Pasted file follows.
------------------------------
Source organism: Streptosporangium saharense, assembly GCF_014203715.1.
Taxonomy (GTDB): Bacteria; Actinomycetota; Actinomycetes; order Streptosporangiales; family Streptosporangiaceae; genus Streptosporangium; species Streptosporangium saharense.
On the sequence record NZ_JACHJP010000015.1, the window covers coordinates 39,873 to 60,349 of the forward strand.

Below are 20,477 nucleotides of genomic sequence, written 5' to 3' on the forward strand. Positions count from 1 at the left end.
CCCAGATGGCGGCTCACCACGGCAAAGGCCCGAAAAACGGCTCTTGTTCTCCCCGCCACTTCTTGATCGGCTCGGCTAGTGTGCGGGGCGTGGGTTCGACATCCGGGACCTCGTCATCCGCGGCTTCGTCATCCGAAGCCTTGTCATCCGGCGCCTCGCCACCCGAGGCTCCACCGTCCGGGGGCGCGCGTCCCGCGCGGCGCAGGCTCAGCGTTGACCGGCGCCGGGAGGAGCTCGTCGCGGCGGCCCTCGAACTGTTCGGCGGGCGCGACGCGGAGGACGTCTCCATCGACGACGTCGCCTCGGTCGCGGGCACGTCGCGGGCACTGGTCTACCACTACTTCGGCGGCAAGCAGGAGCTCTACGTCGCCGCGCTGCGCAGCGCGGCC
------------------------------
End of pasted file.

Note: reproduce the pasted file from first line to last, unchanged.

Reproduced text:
Source organism: Streptosporangium saharense, assembly GCF_014203715.1.
Taxonomy (GTDB): Bacteria; Actinomycetota; Actinomycetes; order Streptosporangiales; family Streptosporangiaceae; genus Streptosporangium; species Streptosporangium saharense.
On the sequence record NZ_JACHJP010000015.1, the window covers coordinates 39,873 to 60,349 of the forward strand.

Below are 20,477 nucleotides of genomic sequence, written 5' to 3' on the forward strand. Positions count from 1 at the left end.
CCCAGATGGCGGCTCACCACGGCAAAGGCCCGAAAAACGGCTCTTGTTCTCCCCGCCACTTCTTGATCGGCTCGGCTAGTGTGCGGGGCGTGGGTTCGACATCCGGGACCTCGTCATCCGCGGCTTCGTCATCCGAAGCCTTGTCATCCGGCGCCTCGCCACCCGAGGCTCCACCGTCCGGGGGCGCGCGTCCCGCGCGGCGCAGGCTCAGCGTTGACCGGCGCCGGGAGGAGCTCGTCGCGGCGGCCCTCGAACTGTTCGGCGGGCGCGACGCGGAGGACGTCTCCATCGACGACGTCGCCTCGGTCGCGGGCACGTCGCGGGCACTGGTCTACCACTACTTCGGCGGCAAGCAGGAGCTCTACGTCGCCGCGCTGCGCAGCGCGGCC